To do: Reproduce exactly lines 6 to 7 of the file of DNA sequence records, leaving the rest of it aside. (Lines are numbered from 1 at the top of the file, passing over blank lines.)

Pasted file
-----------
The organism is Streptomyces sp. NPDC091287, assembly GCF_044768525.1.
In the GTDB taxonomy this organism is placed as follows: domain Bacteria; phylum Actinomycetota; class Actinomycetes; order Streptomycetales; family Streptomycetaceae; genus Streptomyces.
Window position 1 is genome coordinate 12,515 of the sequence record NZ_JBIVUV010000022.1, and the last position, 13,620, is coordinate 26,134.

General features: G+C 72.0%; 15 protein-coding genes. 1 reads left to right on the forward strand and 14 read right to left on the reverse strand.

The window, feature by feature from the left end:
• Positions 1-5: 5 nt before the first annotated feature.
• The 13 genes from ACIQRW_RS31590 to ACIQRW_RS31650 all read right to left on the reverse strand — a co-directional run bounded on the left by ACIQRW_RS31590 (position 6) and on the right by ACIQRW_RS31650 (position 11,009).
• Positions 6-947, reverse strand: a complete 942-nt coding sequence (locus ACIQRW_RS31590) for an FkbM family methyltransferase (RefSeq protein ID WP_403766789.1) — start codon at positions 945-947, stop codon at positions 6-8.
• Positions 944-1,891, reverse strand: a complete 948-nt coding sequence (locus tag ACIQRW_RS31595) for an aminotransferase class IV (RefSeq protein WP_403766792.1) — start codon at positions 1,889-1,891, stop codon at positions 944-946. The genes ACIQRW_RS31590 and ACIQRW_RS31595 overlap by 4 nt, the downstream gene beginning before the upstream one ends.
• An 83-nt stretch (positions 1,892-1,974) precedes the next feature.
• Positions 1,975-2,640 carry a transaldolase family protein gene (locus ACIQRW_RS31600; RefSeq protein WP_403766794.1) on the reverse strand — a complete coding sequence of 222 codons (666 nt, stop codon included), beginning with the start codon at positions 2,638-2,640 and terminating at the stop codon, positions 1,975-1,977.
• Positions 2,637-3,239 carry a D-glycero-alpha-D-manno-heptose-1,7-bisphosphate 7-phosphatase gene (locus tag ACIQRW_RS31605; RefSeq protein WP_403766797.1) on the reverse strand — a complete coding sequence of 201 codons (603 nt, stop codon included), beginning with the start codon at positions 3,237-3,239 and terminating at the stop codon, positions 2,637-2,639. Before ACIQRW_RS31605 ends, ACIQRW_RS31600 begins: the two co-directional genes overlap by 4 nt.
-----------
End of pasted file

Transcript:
• Positions 1-5: 5 nt before the first annotated feature.
• The 13 genes from ACIQRW_RS31590 to ACIQRW_RS31650 all read right to left on the reverse strand — a co-directional run bounded on the left by ACIQRW_RS31590 (position 6) and on the right by ACIQRW_RS31650 (position 11,009).